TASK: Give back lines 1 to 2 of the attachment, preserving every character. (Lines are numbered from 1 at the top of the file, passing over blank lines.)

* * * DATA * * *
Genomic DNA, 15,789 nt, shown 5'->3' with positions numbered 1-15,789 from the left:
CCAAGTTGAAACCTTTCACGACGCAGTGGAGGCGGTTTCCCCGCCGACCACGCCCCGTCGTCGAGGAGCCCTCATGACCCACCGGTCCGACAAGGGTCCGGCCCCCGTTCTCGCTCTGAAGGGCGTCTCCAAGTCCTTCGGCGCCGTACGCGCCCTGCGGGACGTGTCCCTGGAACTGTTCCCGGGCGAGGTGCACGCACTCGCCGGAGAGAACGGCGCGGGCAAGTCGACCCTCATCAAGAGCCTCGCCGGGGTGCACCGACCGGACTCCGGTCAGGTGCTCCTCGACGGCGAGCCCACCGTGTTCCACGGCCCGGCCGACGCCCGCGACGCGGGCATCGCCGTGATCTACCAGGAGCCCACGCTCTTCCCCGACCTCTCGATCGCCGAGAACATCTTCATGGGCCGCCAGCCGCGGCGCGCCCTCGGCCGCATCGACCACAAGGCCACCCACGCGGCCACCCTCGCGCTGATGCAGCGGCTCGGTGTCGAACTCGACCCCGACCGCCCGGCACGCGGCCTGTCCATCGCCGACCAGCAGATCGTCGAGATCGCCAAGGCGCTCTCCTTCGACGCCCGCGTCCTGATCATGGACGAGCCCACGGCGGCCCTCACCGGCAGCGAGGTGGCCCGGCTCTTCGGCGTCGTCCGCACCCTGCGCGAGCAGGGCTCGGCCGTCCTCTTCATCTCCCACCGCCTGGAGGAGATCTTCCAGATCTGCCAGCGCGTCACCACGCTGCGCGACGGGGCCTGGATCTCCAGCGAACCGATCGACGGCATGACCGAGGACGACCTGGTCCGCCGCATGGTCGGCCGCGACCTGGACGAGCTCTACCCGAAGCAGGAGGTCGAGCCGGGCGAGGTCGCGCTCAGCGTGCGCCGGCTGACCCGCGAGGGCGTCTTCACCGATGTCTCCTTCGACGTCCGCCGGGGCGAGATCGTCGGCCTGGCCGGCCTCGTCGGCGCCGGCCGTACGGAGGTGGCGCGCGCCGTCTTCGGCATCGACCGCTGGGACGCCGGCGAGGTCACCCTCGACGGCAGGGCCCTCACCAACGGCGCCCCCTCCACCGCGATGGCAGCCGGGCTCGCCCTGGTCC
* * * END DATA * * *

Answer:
Genomic DNA, 15,789 nt, shown 5'->3' with positions numbered 1-15,789 from the left:
CCAAGTTGAAACCTTTCACGACGCAGTGGAGGCGGTTTCCCCGCCGACCACGCCCCGTCGTCGAGGAGCCCTCATGACCCACCGGTCCGACAAGGGTCCGGCCCCCGTTCTCGCTCTGAAGGGCGTCTCCAAGTCCTTCGGCGCCGTACGCGCCCTGCGGGACGTGTCCCTGGAACTGTTCCCGGGCGAGGTGCACGCACTCGCCGGAGAGAACGGCGCGGGCAAGTCGACCCTCATCAAGAGCCTCGCCGGGGTGCACCGACCGGACTCCGGTCAGGTGCTCCTCGACGGCGAGCCCACCGTGTTCCACGGCCCGGCCGACGCCCGCGACGCGGGCATCGCCGTGATCTACCAGGAGCCCACGCTCTTCCCCGACCTCTCGATCGCCGAGAACATCTTCATGGGCCGCCAGCCGCGGCGCGCCCTCGGCCGCATCGACCACAAGGCCACCCACGCGGCCACCCTCGCGCTGATGCAGCGGCTCGGTGTCGAACTCGACCCCGACCGCCCGGCACGCGGCCTGTCCATCGCCGACCAGCAGATCGTCGAGATCGCCAAGGCGCTCTCCTTCGACGCCCGCGTCCTGATCATGGACGAGCCCACGGCGGCCCTCACCGGCAGCGAGGTGGCCCGGCTCTTCGGCGTCGTCCGCACCCTGCGCGAGCAGGGCTCGGCCGTCCTCTTCATCTCCCACCGCCTGGAGGAGATCTTCCAGATCTGCCAGCGCGTCACCACGCTGCGCGACGGGGCCTGGATCTCCAGCGAACCGATCGACGGCATGACCGAGGACGACCTGGTCCGCCGCATGGTCGGCCGCGACCTGGACGAGCTCTACCCGAAGCAGGAGGTCGAGCCGGGCGAGGTCGCGCTCAGCGTGCGCCGGCTGACCCGCGAGGGCGTCTTCACCGATGTCTCCTTCGACGTCCGCCGGGGCGAGATCGTCGGCCTGGCCGGCCTCGTCGGCGCCGGCCGTACGGAGGTGGCGCGCGCCGTCTTCGGCATCGACCGCTGGGACGCCGGCGAGGTCACCCTCGACGGCAGGGCCCTCACCAACGGCGCCCCCTCCACCGCGATGGCAGCCGGGCTCGCCCTGGTCC